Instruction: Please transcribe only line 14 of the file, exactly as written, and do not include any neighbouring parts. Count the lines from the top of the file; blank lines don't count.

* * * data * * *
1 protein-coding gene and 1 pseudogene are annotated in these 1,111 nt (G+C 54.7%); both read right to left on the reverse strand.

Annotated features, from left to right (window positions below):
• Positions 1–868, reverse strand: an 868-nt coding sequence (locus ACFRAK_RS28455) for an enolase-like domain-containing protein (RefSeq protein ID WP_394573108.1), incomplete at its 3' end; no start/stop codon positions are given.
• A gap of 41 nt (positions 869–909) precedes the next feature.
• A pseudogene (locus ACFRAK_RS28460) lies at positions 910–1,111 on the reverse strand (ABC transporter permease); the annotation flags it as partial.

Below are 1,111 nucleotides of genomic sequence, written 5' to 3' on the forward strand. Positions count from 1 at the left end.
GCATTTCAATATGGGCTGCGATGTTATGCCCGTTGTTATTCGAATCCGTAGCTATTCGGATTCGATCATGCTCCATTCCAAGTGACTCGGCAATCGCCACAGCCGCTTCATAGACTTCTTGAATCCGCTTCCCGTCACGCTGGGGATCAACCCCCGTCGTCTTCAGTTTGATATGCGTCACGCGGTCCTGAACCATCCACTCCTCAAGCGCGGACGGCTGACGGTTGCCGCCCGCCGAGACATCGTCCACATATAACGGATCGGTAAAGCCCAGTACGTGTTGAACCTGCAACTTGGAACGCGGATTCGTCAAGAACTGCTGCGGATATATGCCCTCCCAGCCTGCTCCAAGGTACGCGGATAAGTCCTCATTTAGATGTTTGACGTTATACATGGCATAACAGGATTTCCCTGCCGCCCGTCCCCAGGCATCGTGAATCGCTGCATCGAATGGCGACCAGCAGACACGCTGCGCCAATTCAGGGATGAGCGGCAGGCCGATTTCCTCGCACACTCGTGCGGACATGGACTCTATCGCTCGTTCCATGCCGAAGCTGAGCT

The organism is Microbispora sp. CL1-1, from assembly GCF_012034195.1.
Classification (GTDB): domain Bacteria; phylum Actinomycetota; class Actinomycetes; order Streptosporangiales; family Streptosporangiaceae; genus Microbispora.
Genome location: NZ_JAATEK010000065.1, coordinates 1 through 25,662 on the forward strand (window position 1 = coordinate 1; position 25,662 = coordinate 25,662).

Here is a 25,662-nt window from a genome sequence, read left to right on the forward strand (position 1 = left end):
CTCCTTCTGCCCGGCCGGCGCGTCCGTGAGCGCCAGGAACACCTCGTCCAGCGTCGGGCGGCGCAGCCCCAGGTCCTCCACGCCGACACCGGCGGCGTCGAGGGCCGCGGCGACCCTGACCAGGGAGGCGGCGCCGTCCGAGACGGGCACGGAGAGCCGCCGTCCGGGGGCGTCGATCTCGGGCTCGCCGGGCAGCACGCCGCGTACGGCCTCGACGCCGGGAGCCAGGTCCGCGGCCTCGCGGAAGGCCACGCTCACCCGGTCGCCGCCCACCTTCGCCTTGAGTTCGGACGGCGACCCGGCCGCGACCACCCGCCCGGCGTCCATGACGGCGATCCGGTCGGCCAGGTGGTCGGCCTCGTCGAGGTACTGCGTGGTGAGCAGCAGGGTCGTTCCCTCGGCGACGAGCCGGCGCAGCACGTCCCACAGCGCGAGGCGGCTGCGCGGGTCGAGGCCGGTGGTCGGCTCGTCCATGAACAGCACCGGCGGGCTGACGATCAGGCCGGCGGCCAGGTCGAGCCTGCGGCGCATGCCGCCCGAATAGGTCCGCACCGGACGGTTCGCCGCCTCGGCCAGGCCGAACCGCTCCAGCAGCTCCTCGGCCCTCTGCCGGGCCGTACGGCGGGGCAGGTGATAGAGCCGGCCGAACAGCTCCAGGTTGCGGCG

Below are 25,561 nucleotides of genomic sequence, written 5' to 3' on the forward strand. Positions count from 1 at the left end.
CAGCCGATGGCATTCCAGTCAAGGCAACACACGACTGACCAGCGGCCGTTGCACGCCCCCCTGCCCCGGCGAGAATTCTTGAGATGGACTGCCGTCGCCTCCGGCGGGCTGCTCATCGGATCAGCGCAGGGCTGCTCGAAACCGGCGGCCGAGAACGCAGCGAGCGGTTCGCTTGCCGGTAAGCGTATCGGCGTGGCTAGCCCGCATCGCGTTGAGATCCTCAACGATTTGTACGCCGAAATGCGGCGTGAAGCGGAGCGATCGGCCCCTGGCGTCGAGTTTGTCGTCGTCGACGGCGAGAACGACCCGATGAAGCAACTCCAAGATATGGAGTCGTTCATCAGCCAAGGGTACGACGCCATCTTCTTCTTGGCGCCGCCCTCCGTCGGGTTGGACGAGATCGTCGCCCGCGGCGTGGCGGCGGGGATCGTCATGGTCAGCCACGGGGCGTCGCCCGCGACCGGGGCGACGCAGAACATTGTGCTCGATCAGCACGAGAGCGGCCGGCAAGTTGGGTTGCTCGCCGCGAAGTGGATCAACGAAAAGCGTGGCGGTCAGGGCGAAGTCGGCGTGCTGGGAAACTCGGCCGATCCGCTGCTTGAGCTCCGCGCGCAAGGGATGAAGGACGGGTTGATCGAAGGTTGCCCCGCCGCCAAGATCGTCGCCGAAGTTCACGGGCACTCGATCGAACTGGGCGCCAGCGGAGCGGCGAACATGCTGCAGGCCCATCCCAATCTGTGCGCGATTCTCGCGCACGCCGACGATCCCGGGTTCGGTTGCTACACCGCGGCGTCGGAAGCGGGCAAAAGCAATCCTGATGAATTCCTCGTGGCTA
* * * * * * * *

CAGCCGATGGCATTCCAGTCAAGGCAACACACGACTGACCAGCGGCCGTTGCACGCCCCCCTGCCCCGGCGAGAATTCTTGAGATGGACTGCCGTCGCCTCCGGCGGGCTGCTCATCGGATCAGCGCAGGGCTGCTCGAAACCGGCGGCCGAGAACGCAGCGAGCGGTTCGCTTGCCGGTAAGCGTATCGGCGTGGCTAGCCCGCATCGCGTTGAGATCCTCAACGATTTGTACGCCGAAATGCGGCGTGAAGCGGAGCGATCGGCCCCTGGCGTCGAGTTTGTCGTCGTCGACGGCGAGAACGACCCGATGAAGCAACTCCAAGATATGGAGTCGTTCATCAGCCAAGGGTACGACGCCATCTTCTTCTTGGCGCCGCCCTCCGTCGGGTTGGACGAGATCGTCGCCCGCGGCGTGGCGGCGGGGATCGTCATGGTCAGCCACGGGGCGTCGCCCGCGACCGGGGCGACGCAGAACATTGTGCTCGATCAGCACGAGAGCGGCCGGCAAGTTGGGTTGCTCGCCGCGAAGTGGATCAACGAAAAGCGTGGCGGTCAGGGCGAAGTCGGCGTGCTGGGAAACTCGGCCGATCCGCTGCTTGAGCTCCGCGCGCAAGGGATGAAGGACGGGTTGATCGAAGGTTGCCCCGCCGCCAAGATCGTCGCCGAAGTTCACGGGCACTCGATCGAACTGGGCGCCAGCGGAGCGGCGAACATGCTGCAGGCCCATCCCAATCTGTGCGCGATTCTCGCGCACGCCGACGATCCCGGGTTCGGTTGCTACACCGCGGCGTCGGAAGCGGGCAAAAGCAATCCTGATGAATTCCTCGTGGCTA